As a neurodevelopmental disorder, ASD represents a substantial burden for individuals, families and society. Surveys have reported a steady increase in ASD prevalence in U.S. children over the past two decades. Changes in nonetiological factors, such as diagnostic criteria, public awareness and referral, as well as in etiologic factors, including genetic and environmental risk factors, have been postulated to account for the previously observed increase in ASD prevalence. In a large, nationwide population-based study, the estimated ASD prevalence from 2014 to 2016 was 2.47% (3.63% in boys and 1.25% in girls) among U.S. children and adolescents.9
The etiology is mostly unknown. Patients with certain genetic syndromes, such as Down syndrome, tuberous sclerosis and fragile X, have a higher propensity for ASD. Environmental factors, including stress, pesticide exposure, prematurity, increasing parental age, and maternal autoimmune disorders, were also suggested to have some influence on occurrence of ASD.10,11
The most common characteristics of autistic behavior are impairment in social interaction and/or communication, stereotypic repetitive behavior or restricted interests, impairment in sensory processing, anxiety, and dyspraxia.10,11 Early signs of ASD are lack of response to name (the patient may act as though deaf), absence of a social smile, and no pointing, gesturing or babbling by age 1. When the child does talk, he or she uses language without social intent.10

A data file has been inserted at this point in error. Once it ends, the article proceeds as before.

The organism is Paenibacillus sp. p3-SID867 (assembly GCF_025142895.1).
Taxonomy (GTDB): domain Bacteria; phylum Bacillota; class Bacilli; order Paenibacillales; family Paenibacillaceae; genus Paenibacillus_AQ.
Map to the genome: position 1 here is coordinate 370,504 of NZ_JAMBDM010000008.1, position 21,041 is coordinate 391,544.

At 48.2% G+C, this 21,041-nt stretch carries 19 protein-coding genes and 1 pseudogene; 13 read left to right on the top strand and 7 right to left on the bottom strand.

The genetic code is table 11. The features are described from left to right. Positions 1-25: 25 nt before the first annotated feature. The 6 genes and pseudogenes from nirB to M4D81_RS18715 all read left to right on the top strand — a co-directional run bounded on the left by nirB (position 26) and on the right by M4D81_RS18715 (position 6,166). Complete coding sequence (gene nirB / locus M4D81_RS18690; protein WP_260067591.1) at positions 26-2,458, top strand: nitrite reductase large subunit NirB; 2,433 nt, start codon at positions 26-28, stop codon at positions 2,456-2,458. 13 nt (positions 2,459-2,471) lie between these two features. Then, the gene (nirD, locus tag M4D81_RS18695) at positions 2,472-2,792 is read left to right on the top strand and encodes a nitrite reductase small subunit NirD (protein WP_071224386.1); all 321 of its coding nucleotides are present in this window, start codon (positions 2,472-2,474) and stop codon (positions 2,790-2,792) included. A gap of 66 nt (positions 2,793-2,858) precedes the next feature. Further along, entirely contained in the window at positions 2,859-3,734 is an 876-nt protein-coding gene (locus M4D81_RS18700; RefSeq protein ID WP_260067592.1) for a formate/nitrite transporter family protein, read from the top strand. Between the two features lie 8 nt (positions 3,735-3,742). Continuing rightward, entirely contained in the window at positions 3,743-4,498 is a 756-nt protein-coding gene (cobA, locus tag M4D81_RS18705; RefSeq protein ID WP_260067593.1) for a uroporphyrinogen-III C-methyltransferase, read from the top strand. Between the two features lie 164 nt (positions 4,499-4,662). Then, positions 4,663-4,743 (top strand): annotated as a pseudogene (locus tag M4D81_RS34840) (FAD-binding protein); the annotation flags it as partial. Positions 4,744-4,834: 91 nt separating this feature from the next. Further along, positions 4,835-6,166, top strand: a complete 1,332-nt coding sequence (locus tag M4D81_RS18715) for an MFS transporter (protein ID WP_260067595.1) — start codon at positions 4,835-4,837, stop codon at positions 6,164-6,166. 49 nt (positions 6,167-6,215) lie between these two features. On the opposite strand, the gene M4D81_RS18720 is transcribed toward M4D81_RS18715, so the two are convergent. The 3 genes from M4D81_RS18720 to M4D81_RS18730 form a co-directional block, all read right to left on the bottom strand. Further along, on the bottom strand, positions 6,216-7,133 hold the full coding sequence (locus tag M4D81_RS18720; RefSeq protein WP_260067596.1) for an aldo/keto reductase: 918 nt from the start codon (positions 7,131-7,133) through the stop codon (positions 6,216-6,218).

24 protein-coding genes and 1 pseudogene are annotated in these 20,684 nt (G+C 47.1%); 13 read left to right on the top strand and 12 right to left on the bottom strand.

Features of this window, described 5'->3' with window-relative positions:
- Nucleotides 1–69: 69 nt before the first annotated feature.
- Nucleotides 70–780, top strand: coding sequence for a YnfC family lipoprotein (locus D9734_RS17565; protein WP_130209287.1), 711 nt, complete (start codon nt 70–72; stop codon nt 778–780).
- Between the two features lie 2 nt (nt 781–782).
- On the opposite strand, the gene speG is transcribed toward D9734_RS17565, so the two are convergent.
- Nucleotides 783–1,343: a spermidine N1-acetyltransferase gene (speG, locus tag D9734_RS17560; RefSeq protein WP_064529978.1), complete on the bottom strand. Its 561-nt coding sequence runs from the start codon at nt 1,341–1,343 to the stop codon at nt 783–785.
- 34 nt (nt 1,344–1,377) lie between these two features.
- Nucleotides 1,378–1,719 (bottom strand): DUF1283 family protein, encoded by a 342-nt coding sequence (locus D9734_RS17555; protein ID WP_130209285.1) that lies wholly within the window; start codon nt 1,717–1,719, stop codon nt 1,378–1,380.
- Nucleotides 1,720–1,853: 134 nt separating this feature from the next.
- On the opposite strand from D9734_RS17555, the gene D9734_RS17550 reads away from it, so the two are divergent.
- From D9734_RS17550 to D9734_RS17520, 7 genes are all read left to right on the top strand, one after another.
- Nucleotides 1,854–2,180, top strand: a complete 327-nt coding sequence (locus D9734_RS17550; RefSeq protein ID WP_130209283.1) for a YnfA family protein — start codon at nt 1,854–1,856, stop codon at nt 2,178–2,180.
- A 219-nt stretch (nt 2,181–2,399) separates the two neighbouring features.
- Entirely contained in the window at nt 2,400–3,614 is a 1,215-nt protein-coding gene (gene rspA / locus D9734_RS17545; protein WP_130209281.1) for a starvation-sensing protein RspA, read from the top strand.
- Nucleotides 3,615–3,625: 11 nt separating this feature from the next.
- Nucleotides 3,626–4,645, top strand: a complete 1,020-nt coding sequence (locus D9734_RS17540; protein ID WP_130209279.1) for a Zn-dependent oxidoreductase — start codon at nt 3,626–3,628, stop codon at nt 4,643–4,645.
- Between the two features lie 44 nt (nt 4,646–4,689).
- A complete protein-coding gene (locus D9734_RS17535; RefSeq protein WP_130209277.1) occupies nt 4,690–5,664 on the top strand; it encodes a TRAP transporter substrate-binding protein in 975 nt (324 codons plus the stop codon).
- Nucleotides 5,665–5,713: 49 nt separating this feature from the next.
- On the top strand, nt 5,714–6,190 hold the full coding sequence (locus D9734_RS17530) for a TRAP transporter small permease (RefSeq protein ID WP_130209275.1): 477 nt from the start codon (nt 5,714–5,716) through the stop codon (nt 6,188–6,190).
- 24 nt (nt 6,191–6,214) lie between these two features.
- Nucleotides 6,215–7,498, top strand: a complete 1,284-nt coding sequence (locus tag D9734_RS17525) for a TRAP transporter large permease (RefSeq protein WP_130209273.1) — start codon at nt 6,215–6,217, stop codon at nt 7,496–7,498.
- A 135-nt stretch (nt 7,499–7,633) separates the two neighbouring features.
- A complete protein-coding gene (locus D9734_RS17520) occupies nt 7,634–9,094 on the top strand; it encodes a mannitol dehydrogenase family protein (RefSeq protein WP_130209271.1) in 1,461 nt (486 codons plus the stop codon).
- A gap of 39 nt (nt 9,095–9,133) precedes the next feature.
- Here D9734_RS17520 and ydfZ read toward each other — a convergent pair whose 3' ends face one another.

Frequently, reported behavior patterns include a lack of eye contact, an inability to read facial expressions, and difficulty with appropriate peer interactions. Approximately 40% of these patients are nonverbal. Others may exhibit delays in acquisition of language skills, and nearly 70% are diagnosed with cognitive impairment. Additional comorbidities may involve sleep difficulties (44% to 89%), depression/anxiety (17% to 62%), bipolar disorder/seizures (30%), hyperactivity (18% to 57%), and aggressive behavior (2% to 8%). These patients may also present with poor muscle tone, inadequate coordination, hyperactive knee spasms and strabismus.10,11
Common oral behavior characteristics of children with ASD may include aversion to certain foods based on temperature, consistency, texture or taste. Those with preference for a sweet and soft diet, along with food pouching, may be at increased risk for caries. The following behaviors and conditions may also be present:
- Tongue thrusting, and coordination difficulties
- Oral tactile sensitivities
- Bruxism (20% to 25%) and tooth abrasion (aggravated by medication-induced hyposalivation)
- Gastroesophageal reflux disease (GERD) and tooth erosion
- Increased risk of self-inflicted oral injury and dental trauma10,11